Under traditional software development, a company first composes a detailed overview of all potential requirements. And then designs software that meets all these predicted requirements. This makes the traditional development process time-consuming.

By contrast, Agile SDLC bases itself on two approaches – iterative and incremental.

Incremental Approach

The incremental approach divides software into modules. Each module will be created piece by piece. New functionality is added at each step and new features are built on top of existing ones.

The incremental approach is popular with project sponsors. Because it leads to the speedy development of a Minimum Viable Product (MVP).

Iterative Approach

An iterative approach means that you create new software through refinements. You create an MVP and, later, refine its features and various tools. There are two advantages of this approach:

  1. The development team can work on various parts of a product simultaneously.
  2. The development team can make changes easily.

There are many Agile SDLC approaches. All aim to quickly imbibe changes and deliver working software in the least amount of time.

Agile Frameworks

Today there are several refined agile frameworks designed by top software engineers. Each has a different focus, process, and benefits. Some of the most well-known frameworks are:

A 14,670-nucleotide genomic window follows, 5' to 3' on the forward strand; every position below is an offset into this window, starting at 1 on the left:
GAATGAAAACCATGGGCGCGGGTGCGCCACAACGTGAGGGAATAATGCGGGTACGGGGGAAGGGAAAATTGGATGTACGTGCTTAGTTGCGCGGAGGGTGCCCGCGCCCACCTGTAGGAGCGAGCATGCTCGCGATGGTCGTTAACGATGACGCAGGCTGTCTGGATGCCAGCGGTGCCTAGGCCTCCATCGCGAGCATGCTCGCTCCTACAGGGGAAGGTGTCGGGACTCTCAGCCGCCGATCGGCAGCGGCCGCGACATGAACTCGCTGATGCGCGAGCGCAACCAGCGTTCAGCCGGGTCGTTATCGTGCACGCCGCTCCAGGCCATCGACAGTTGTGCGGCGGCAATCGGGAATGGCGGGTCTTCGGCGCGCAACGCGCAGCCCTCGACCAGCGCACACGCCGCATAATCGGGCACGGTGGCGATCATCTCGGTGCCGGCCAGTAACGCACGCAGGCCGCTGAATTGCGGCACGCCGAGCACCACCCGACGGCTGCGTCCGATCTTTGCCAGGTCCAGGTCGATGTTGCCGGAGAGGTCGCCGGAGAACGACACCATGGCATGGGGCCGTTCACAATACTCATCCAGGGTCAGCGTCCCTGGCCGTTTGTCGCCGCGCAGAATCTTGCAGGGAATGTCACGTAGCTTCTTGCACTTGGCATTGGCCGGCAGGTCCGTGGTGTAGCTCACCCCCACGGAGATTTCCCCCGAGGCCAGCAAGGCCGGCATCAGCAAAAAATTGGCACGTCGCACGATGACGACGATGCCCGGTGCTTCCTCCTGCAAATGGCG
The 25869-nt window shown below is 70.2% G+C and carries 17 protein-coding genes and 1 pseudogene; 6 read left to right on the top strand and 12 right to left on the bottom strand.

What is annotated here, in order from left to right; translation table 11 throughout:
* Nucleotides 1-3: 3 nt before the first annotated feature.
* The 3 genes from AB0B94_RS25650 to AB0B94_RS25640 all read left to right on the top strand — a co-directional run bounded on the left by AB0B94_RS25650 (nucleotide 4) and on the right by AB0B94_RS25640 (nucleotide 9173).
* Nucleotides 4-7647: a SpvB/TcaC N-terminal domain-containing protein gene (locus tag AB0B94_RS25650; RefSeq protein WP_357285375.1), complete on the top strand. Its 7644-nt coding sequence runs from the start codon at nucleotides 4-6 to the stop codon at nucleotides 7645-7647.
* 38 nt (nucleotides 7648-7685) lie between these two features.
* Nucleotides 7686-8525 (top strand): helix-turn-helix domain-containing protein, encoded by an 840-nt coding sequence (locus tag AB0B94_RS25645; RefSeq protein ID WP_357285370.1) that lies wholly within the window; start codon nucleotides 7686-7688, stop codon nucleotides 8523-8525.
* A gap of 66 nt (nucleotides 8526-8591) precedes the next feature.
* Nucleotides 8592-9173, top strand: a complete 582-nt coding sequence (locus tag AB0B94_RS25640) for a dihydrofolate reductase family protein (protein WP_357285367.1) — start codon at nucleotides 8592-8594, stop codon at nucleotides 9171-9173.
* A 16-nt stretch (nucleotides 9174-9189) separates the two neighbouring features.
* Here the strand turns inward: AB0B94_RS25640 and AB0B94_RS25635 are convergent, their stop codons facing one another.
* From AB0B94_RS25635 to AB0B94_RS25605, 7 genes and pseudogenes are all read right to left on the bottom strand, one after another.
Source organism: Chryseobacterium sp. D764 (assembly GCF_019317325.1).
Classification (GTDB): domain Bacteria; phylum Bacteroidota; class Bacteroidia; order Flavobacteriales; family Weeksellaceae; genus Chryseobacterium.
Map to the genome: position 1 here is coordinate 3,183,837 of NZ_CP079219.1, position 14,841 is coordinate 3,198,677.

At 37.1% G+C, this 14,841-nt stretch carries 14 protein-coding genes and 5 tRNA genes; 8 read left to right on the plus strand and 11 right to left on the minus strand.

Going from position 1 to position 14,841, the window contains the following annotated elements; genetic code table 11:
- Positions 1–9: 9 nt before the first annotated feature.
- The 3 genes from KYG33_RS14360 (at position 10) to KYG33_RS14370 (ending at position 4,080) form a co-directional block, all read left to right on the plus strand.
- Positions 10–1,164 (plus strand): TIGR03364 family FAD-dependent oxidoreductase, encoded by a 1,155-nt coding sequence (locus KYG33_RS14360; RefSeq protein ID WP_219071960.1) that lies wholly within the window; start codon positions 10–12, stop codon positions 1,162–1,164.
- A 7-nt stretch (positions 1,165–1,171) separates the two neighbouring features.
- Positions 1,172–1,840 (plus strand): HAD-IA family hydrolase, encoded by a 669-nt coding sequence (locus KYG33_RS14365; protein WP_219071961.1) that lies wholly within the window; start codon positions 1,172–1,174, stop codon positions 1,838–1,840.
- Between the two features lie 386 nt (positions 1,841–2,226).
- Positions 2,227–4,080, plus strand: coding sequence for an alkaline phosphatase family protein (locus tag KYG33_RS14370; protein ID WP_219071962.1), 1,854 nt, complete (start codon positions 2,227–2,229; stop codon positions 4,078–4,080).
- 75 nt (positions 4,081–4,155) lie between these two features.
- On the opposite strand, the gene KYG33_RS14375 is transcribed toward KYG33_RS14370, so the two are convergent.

• Scrum
  • Kanban
  • Extreme Programming (XP)

Scrum

Scrum is a highly iterative agile framework that operates in sprints. Features and objectives are defined before each sprint. Each sprint is designed to reduce risk. While providing value as soon as possible. In each sprint, a team commits to completing several user stories.

Kanban

Kanban is like a large to-do list, which helps in prioritizing tasks. Central to Kanban is that tasks and their status be visualized as cards on a board, visible to everyone working on the project. When a

  • Developer
  • Tester or
  • Other team members

are ready for more work, they pin a task on the board labeled “Doing” or to a specific work status like “Testing”.

Extreme Programming

As its name suggests, Extreme Programming is a very disciplined management method. It focuses on continuously improving the quality and speed of software delivery. The development team collaborates with customers to deliver software. Like Scrum, delivery is in iterations of 1 to 3 weeks. Top developers usually have the capabilities to go for Extreme Programming. (As it requires long durations of coding).

Conclusion

Iterations are still part of every framework that was once a basic part of SDLC. Even now, software engineers need to have a deep knowledge of SDLC during IT interviews. The more advanced topics in SDLC might become obsolete. But the basic SDLC principles are still applied in every software development approach.

Author

Shaharyar Lalani is a developer with a strong interest in business analysis, project management, and UX design. He writes and teaches extensively on themes current in the world of web and app development, especially in Java technology.